Why do women give birth lying on their back?
Sounds like some sort of a stupid riddle, right? We all know that (at least in movies and most hospitals) women always give birth on their back (while screaming their lungs out and cursing the guy whose sperm led to the unfortunate event). The actual answer might surprise some of you. In most medical institutions women give birth on their back because it’s the position which is most comfortable for the attending doctor! A women lying on her back with her legs in stirrups gives the doctor an easy access to where the action is. Significantly, the majority of doctors examining the birthing woman will have gained all their knowledge about birth from books and hospitals and may have absolutely no idea that this position can be the most painful and inappropriate for birth (gravity, anyone?).
Currently, the average American obstetrician is male (in 2001 only 38% of obstetricians were female), has only seen medicated childbirth, and firmly believes that birth is a life-threatening condition and not a natural process. Ahem …they’re wrong! For comparison’s sake: according to The National Geographic, the lifetime risk of dying of heart disease is 1 in 5, cancer is 1 in 7, in a motor vehicle it’s 1 in 84 and due to a fall is 1 in 214! Pregnancy is far behind all these. The lifetime risk of a woman dying from childbirth is 1 in 3,750 in North America! (That calculation includes dying of complications during pregnancy, birth, or abortion, not just birth itself.) You don’t need to be a math whiz to see that’s pretty slim. What’s more, it’s even lower in Europe, e.g. in Sweden (1 in 11,400 according to the UN) and the Netherlands (1 in 7,100 according to the UN).
You might say, though, that the risk is so low because we have doctors on hand to deal with all the possible complications (and there are oh so many complications – I mean there must be if 1 in 3 births is currently through cesarean section, right?). Wrong. Wrong. Wrong. The World Health Organization recommends that the caesarean section rate should not be higher than 10% to 15%. Obstetricians don’t necessarily minimize the risk of complications during birth (and they may in fact raise it) and the current C-section rate has more to do with politics, misogyny, and money than women’s bodies. Which is really, really sad if you think about it – women and their (growing) families are no longer at the centre of the birthing process. And one of the main reasons for this is that the people who now manage births are doctors.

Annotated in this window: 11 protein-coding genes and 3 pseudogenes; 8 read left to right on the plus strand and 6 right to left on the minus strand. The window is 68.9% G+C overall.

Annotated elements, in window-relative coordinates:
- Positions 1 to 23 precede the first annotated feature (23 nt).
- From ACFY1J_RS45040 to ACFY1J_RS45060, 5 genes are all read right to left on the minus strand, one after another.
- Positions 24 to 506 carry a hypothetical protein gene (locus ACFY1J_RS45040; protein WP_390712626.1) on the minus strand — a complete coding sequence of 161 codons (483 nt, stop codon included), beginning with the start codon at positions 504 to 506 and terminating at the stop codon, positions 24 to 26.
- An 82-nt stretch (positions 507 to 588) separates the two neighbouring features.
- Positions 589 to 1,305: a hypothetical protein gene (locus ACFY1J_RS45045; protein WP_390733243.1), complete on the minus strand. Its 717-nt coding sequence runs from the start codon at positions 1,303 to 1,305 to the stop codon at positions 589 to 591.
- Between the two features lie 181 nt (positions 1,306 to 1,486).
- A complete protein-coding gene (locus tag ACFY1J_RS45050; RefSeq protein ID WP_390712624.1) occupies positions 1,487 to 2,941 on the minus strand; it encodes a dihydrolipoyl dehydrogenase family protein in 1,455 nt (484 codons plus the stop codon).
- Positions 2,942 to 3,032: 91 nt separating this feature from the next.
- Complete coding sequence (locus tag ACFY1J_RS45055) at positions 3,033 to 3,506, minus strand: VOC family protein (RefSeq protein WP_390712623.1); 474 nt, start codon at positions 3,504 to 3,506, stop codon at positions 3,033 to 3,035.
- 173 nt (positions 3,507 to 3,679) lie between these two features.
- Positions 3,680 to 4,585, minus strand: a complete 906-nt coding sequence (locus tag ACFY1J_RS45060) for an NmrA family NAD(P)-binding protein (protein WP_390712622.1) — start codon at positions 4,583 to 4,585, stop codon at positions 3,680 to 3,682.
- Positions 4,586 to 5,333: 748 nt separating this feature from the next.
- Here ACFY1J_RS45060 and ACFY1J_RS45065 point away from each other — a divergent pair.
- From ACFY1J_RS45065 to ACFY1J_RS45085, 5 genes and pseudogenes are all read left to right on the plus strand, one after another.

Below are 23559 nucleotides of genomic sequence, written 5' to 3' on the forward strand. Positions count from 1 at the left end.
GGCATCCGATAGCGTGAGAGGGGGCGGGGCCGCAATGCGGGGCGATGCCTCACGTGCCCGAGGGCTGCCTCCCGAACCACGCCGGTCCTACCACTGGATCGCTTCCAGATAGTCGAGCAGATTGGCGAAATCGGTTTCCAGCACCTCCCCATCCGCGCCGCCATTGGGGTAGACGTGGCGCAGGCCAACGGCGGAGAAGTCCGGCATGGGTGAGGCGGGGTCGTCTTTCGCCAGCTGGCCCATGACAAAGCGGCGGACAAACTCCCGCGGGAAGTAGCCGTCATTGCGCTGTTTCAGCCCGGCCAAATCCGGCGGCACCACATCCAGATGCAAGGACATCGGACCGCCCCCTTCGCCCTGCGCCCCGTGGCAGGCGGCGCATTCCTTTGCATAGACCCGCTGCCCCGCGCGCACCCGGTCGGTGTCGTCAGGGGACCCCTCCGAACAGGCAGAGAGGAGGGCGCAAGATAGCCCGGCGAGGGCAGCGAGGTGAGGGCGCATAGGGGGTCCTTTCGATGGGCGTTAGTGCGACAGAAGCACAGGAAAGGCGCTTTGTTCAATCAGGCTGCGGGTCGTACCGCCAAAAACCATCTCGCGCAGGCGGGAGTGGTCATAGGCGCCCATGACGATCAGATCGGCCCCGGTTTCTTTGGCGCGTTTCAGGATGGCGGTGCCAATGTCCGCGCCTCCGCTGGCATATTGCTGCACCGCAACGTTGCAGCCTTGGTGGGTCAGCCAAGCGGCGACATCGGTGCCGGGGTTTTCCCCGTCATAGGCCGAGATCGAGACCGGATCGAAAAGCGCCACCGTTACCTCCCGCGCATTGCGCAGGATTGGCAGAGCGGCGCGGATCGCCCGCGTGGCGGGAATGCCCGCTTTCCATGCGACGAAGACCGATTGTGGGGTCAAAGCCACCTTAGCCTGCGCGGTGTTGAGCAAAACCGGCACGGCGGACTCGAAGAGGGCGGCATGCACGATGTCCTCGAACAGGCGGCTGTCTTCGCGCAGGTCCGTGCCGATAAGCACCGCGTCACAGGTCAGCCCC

Doctors mostly deal with pathology – you go to a doctor when something is wrong and they treat it. That’s what they’re taught to do. What they aren’t taught is dealing with the healthy normal – which the vast majority of pregnancies and births are. Back in the day, midwives did that. Midwives who were nearly all women and simply helped other women give birth and learn how to best care for their child in its earliest days. Now we have (mostly male) obstetricians who make tons of money by convincing 30% of women their bodies are somehow inadequate and they need a C-section. (Disclaimer: I’m not saying all obstetricians are nasty, greedy people. They aren’t. I’m describing the problems of a system and not pointing fingers at any one group of medical professionals.) Your “feminist issue” bells should be ringing loud and clear.
Personally, I find the story of midwifery losing ground and male obstetricians hogging birthing women ‘to themselves’ scary, sad, and ultimately a call to action. Here’s what happened (in the US at least – it’s a bit different in other places around the northern hemisphere).
Up until around the 18th century, midwives were the norm. Women gave birth in their homes accompanied by other women. Most girl-children had witnessed their mother or a female relative give birth and breastfeed, before they themselves were married. Birth (and breastfeeding) was normal! In fact, it was so normal that if Facebook existed back in those days, it sure wouldn’t be banning breastfeeding and placenta pictures as it does today. And yes, women died in childbirth –all too often. However, comparisons with today’s unassisted births in developing countries can suggest that the majority of deaths was infection and/or hemorrhage-related, and nothing that a well-trained and appropriately-equipped midwife couldn’t usually deal with today in a home birth setting. Hint: even if the birth is not without complications that doesn’t mean there’s need for an obstetrician! Obstetricians are essential, but the majority of birth complications can be dealt with by midwives.